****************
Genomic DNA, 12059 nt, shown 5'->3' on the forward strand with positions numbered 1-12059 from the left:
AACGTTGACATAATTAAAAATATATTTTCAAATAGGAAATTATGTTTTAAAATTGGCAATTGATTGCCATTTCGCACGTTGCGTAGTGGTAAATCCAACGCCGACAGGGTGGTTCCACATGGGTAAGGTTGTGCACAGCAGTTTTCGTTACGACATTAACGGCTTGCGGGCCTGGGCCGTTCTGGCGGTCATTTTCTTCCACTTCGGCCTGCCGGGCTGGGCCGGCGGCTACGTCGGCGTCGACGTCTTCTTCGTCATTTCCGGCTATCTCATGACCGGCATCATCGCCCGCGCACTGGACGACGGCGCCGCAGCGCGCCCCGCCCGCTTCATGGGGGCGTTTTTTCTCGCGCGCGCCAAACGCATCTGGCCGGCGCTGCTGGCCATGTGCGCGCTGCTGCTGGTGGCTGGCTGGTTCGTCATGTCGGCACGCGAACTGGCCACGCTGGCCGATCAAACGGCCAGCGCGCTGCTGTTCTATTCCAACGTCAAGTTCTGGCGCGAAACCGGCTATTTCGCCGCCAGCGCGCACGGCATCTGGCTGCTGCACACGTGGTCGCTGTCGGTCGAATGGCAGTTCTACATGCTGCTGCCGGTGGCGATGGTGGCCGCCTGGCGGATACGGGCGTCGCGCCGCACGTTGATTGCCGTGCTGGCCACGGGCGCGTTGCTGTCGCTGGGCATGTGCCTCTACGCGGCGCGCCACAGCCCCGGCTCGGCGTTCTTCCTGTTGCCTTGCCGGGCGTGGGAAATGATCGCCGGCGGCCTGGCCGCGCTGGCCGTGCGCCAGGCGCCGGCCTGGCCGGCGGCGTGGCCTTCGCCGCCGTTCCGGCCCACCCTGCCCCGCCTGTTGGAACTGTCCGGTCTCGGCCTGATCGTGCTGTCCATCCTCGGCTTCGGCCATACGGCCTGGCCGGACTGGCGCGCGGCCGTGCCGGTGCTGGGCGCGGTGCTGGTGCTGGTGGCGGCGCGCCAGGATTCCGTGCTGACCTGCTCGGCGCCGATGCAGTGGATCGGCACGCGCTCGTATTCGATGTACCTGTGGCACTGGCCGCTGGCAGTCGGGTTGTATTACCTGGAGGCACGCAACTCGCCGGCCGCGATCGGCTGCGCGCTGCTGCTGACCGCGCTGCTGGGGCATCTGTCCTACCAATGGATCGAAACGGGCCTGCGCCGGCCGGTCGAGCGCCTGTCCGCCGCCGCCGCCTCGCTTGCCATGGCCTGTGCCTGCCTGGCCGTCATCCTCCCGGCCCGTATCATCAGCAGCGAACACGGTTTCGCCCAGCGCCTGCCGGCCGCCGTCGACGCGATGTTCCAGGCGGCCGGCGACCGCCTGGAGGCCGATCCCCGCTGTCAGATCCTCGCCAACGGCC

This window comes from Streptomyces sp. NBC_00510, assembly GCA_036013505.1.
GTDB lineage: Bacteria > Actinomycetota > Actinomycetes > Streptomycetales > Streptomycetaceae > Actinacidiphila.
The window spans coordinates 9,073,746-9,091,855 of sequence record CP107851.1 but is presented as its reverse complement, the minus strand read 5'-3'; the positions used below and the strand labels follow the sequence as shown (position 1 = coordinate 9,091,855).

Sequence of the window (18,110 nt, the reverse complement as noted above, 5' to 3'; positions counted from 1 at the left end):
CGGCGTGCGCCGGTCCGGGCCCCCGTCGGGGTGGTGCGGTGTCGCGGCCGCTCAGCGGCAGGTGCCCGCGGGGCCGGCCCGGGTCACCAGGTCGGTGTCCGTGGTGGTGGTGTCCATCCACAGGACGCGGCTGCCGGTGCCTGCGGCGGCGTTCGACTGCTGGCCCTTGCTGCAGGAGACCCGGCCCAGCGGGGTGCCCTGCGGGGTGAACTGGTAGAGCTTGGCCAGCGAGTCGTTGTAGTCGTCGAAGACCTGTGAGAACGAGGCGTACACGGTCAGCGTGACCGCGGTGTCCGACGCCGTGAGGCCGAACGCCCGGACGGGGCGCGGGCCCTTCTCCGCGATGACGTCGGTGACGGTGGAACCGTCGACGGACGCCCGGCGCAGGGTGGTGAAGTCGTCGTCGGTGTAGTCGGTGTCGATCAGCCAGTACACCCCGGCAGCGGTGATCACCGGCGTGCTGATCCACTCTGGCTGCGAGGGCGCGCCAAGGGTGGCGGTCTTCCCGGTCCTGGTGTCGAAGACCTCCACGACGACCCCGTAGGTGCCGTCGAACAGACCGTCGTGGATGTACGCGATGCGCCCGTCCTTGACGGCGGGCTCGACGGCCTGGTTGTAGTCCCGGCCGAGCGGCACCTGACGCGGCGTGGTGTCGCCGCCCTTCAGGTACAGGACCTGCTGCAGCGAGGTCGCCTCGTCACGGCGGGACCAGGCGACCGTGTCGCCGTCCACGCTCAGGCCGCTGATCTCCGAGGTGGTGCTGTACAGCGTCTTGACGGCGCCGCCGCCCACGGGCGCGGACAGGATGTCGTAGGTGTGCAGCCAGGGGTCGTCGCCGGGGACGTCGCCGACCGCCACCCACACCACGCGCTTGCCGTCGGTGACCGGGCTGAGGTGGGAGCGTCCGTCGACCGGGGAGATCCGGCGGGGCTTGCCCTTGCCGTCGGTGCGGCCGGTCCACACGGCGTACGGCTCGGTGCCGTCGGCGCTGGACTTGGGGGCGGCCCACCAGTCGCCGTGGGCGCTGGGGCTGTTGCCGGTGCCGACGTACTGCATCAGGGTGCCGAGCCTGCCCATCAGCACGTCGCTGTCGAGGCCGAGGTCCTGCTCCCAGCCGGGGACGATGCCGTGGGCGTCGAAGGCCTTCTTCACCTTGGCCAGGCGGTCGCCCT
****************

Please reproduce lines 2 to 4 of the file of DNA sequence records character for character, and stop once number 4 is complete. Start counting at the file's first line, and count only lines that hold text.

AACGTTGACATAATTAAAAATATATTTTCAAATAGGAAATTATGTTTTAAAATTGGCAATTGATTGCCATTTCGCACGTTGCGTAGTGGTAAATCCAACGCCGACAGGGTGGTTCCACATGGGTAAGGTTGTGCACAGCAGTTTTCGTTACGACATTAACGGCTTGCGGGCCTGGGCCGTTCTGGCGGTCATTTTCTTCCACTTCGGCCTGCCGGGCTGGGCCGGCGGCTACGTCGGCGTCGACGTCTTCTTCGTCATTTCCGGCTATCTCATGACCGGCATCATCGCCCGCGCACTGGACGACGGCGCCGCAGCGCGCCCCGCCCGCTTCATGGGGGCGTTTTTTCTCGCGCGCGCCAAACGCATCTGGCCGGCGCTGCTGGCCATGTGCGCGCTGCTGCTGGTGGCTGGCTGGTTCGTCATGTCGGCACGCGAACTGGCCACGCTGGCCGATCAAACGGCCAGCGCGCTGCTGTTCTATTCCAACGTCAAGTTCTGGCGCGAAACCGGCTATTTCGCCGCCAGCGCGCACGGCATCTGGCTGCTGCACACGTGGTCGCTGTCGGTCGAATGGCAGTTCTACATGCTGCTGCCGGTGGCGATGGTGGCCGCCTGGCGGATACGGGCGTCGCGCCGCACGTTGATTGCCGTGCTGGCCACGGGCGCGTTGCTGTCGCTGGGCATGTGCCTCTACGCGGCGCGCCACAGCCCCGGCTCGGCGTTCTTCCTGTTGCCTTGCCGGGCGTGGGAAATGATCGCCGGCGGCCTGGCCGCGCTGGCCGTGCGCCAGGCGCCGGCCTGGCCGGCGGCGTGGCCTTCGCCGCCGTTCCGGCCCACCCTGCCCCGCCTGTTGGAACTGTCCGGTCTCGGCCTGATCGTGCTGTCCATCCTCGGCTTCGGCCATACGGCCTGGCCGGACTGGCGCGCGGCCGTGCCGGTGCTGGGCGCGGTGCTGGTGCTGGTGGCGGCGCGCCAGGATTCCGTGCTGACCTGCTCGGCGCCGATGCAGTGGATCGGCACGCGCTCGTATTCGATGTACCTGTGGCACTGGCCGCTGGCAGTCGGGTTGTATTACCTGGAGGCACGCAACTCGCCGGCCGCGATCGGCTGCGCGCTGCTGCTGACCGCGCTGCTGGGGCATCTGTCCTACCAATGGATCGAAACGGGCCTGCGCCGGCCGGTCGAGCGCCTGTCCGCCGCCGCCGCCTCGCTTGCCATGGCCTGTGCCTGCCTGGCCGTCATCCTCCCGGCCCGTATCATCAGCAGCGAACACGGTTTCGCCCAGCGCCTGCCGGCCGCCGTCGACGCGATGTTCCAGGCGGCCGGCGACCGCCTGGAGGCCGATCCCCGCTGTCAGATCCTCGCCAACGGCC

This window comes from Streptomyces sp. NBC_00510, assembly GCA_036013505.1.
GTDB lineage: Bacteria > Actinomycetota > Actinomycetes > Streptomycetales > Streptomycetaceae > Actinacidiphila.